IN SELECT THEATERS OCTOBER 28TH – Although Henry Selick does a damn fine job of directing what is one of the most entertaining stop motion animated films, “The Nightmare Before Christmas” has Tim Burton’s stamp all over it. It’s about an outcast, a love for the Gothic and Halloween, and it’s unabashedly menacing. Though Henry Selick’s animated movie was originally touted to kids, the film is very much a dark and harrowing narrative about monsters from the Halloweentown infiltrating the Christmastown, and using the traditions and rituals to terrorize random victims. One montage even features kids getting very creepy presents like a shrunken head, and a snake. Jack Skellington is the pumpkin king who is the anti-hero that finds himself restless with Halloween and accidentally becomes the villain when he falls in love with Christmas.
Though Jack Skellington is essentially tired of the monotony of celebrating Halloween all the time, he begins to lose sight of why he fell in love with it in the first place and begins to inadvertently wreak havoc in Christmastown. Chris Sarandon is nearly unrecognizable in his role as the valiant and weird character Jack Skellington. Crafted very much out of the mold of Tim Burton and Edward Gory, Skellington is a skeleton with an arachnid-like physique that uses Halloween to express his skills for scaring. Drifting off one night to think about his position in the town he lives in, he finds Christmastown and is taken with the bright colors, festive mood, and rituals like gift giving.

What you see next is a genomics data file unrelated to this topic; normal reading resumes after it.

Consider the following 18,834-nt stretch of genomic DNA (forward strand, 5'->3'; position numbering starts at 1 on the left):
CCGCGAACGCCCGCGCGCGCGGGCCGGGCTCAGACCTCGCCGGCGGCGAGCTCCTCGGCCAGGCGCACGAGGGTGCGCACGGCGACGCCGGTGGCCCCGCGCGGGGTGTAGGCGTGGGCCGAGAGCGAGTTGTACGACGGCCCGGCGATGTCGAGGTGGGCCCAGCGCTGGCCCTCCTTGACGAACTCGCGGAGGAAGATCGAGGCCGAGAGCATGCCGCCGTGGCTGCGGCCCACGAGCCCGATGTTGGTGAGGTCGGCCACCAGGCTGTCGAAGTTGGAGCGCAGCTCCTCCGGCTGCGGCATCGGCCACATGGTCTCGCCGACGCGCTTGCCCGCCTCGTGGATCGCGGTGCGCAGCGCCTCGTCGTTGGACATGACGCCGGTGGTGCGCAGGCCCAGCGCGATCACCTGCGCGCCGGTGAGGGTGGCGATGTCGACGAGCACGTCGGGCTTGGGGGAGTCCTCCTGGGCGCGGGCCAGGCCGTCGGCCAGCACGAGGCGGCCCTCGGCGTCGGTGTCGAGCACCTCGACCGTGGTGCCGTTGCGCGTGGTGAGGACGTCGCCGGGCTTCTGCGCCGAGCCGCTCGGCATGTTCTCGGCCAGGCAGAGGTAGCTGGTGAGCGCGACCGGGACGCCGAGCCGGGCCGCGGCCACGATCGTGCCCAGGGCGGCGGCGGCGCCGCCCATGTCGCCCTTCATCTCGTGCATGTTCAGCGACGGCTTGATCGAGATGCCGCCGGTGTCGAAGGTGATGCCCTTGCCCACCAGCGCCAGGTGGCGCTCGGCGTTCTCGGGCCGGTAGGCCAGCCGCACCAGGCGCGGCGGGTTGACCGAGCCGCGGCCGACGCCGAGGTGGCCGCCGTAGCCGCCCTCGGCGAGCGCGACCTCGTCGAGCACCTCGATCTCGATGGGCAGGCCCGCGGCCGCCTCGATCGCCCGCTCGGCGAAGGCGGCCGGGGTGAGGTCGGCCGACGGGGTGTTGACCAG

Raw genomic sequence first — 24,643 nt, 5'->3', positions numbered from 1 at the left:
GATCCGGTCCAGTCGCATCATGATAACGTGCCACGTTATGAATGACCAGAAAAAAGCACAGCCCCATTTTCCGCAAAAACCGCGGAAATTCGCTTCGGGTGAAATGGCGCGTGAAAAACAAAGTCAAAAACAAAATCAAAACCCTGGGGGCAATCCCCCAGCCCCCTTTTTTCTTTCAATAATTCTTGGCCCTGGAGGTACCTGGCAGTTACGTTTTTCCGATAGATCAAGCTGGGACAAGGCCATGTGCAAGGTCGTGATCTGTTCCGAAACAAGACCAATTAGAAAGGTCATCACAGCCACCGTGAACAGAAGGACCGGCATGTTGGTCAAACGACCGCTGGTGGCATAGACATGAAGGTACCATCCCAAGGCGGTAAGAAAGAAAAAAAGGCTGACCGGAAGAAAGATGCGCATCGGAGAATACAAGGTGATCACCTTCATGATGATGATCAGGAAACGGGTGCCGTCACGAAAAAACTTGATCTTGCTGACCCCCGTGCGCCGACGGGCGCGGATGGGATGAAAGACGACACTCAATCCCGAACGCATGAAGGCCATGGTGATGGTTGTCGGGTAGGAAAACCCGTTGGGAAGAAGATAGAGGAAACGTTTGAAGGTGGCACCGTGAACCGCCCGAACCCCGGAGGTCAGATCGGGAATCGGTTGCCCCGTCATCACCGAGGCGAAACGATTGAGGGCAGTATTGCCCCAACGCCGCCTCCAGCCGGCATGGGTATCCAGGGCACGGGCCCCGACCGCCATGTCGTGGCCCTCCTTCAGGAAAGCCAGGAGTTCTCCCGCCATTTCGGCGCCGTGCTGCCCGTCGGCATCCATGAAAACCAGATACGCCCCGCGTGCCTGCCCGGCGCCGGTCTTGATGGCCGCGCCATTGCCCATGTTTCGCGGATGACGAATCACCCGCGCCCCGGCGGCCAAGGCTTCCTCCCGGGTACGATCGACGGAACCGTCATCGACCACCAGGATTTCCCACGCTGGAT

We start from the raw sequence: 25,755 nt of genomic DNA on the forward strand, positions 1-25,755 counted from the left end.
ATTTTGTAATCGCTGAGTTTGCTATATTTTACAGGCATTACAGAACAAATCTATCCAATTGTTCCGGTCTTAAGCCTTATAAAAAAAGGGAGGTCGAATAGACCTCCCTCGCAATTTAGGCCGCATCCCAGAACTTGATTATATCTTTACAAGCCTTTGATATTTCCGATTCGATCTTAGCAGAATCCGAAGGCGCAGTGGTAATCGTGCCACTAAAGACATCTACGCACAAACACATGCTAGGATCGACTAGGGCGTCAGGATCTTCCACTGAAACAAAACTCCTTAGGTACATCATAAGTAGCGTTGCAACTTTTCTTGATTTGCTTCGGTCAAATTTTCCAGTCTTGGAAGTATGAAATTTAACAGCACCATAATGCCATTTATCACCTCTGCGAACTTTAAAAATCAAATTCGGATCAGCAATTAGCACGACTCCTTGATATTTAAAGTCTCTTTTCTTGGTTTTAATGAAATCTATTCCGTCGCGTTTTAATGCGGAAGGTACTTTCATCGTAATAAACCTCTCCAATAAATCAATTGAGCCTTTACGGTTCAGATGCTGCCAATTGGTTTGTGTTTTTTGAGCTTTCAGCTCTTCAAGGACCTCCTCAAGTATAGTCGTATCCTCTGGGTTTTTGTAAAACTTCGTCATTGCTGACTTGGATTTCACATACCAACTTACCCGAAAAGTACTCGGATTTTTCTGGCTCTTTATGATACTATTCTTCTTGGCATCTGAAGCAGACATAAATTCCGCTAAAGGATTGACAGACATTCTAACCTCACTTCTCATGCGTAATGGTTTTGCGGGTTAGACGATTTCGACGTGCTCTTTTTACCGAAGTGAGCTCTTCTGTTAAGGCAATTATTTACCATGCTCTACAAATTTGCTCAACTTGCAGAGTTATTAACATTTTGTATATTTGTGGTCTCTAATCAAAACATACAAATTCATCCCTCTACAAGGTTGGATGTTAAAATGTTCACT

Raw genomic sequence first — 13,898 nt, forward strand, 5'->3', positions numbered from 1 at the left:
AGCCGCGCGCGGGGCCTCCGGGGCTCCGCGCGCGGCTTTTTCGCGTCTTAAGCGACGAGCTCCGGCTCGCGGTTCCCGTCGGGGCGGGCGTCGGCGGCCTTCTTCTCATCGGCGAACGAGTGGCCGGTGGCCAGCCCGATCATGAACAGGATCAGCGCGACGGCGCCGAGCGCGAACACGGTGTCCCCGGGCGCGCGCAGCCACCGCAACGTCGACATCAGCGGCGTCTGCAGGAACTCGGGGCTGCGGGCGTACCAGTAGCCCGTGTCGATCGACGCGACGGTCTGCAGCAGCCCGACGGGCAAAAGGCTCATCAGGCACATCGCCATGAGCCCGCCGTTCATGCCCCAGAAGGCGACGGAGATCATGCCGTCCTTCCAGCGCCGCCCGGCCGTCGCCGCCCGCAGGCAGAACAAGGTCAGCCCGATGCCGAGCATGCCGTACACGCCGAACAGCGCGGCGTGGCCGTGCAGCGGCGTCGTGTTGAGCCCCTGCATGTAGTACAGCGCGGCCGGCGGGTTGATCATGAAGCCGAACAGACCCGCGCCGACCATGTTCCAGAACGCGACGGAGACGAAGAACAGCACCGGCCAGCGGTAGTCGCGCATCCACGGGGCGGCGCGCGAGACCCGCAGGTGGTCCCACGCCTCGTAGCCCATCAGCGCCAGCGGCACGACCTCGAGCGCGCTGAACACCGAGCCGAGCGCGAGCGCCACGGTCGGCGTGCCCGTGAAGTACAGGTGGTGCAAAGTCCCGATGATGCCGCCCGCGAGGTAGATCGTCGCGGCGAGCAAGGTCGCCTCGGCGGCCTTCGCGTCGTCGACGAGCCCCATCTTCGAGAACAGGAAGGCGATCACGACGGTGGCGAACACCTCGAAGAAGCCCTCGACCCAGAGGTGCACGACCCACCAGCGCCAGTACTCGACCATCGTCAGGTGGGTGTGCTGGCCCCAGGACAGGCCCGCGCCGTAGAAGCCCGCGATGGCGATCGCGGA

Before long he’s taking over for Santa Claus, while a trio of minions named Lock, Stock, and Barrel, kidnap Santa and turn him over to the dreaded Oogie Boogie. Along the way, the beautiful rag doll Sally (brilliantly voiced by Catherine O’Hara), falls in love with Jack and tries to undo the damage by Jack and the people of Halloweentown. “The Nightmare Before Christmas” is such a remarkable and oddly beautiful film. It’s not difficult to figure out why so many people have fallen in love with what Burton and Selick have created, as the mythology is so wide in scope and intoxicating. Not to mention there’s just so much imagination in Halloweentown, you not only love to see what Jack Skellington is up to, but you want to actually love in this world. You want to get to know everyone, including Jack’s ghost dog Zero, whose nose is a glowing Jack O Lantern.
“The Nightmare Before Christmas” works as a Halloween and Christmas movie, conveying a wonderful sense of whimsy, Gothic charm, morbid beauty, as well as a ton of Burton’s trademarks. Burton gives the audience his kind of children’s film, and it’s absolutely stellar.